Defining Roles & Responsibilities
Like every good team getting to know each other for the first time, we discussed our strengths and weaknesses and assigned roles to each of our members. Of the members of my team, I had the strongest background in visual design so I became responsible for making sure our homework every week was delivered in a visually effective way.
I also got my team up to speed with Figma and FigJam so we could collaborate well.
This may have been one of my most enjoyable weeks. As the weeks went on, I got more and more frightened by the increasingly difficult assignments, but this one was totally my wheelhouse.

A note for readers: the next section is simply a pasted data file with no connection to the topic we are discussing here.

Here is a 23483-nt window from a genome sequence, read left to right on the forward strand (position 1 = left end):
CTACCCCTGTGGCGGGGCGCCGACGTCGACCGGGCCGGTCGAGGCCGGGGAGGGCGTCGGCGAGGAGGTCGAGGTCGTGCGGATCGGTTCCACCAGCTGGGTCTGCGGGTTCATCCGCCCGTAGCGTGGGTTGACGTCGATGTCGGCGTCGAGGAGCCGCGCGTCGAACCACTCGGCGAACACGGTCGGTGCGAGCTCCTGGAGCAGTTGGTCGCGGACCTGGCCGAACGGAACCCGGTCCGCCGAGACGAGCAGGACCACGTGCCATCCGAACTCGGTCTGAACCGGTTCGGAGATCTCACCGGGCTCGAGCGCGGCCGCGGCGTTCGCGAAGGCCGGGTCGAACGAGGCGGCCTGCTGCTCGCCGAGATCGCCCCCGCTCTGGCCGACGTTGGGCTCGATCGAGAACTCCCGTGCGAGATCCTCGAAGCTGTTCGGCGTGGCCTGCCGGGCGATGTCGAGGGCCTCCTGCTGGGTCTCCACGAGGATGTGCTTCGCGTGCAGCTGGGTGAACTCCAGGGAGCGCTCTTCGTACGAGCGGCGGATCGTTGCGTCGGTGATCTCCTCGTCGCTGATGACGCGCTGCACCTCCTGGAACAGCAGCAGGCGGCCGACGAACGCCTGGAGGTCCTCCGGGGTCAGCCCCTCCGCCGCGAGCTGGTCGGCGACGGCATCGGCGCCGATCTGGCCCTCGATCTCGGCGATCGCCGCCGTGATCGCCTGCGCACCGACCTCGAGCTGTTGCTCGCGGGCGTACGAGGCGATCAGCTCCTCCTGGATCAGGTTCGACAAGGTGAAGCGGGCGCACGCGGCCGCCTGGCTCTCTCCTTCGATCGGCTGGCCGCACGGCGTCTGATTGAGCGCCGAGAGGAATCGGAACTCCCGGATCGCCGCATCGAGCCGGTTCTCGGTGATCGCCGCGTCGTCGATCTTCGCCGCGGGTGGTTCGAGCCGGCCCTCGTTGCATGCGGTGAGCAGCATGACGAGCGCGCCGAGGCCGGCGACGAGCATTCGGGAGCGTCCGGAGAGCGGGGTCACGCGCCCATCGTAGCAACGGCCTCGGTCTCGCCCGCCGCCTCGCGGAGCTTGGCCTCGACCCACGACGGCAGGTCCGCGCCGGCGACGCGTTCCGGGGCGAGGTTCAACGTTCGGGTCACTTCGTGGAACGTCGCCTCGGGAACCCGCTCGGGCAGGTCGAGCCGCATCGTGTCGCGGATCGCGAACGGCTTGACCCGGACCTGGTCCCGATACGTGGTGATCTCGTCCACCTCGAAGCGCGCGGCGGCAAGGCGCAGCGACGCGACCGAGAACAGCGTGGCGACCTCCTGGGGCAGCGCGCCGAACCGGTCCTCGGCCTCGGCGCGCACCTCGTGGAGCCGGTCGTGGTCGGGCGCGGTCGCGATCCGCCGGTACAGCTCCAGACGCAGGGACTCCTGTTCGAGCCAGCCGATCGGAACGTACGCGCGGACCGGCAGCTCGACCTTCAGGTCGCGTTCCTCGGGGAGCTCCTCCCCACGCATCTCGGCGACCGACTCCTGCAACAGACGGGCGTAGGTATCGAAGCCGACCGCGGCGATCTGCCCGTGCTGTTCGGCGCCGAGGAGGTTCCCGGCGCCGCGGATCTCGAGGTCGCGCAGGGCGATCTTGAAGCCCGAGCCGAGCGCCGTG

We were to independently conduct observational research of emergent behaviors that might contribute to the adoption or rejection of eVTOL transportation by 2030.
As luck would have it, I live in Orlando and we have a suburb called Lake Nona which is “the future of cities” and the 2nd fastest-growing city in America (Forbes) and one of the nation’s first smart cities. It’s also the site of the USA’s first vertiport for eVTOLs, slated to be complete by 2025. This is a collaboration between NASA, the City of Orlando, and the german eVTOL manufacturer Lilium.
My observational research was conducted while sitting in the middle of Lake Nona, observing the people and culture springing up there.
You can find the entire research deck here.
Extreme User Interviews
“In order to convenience some people, it has to inconvenience others and that’s usually the poor.”Extreme User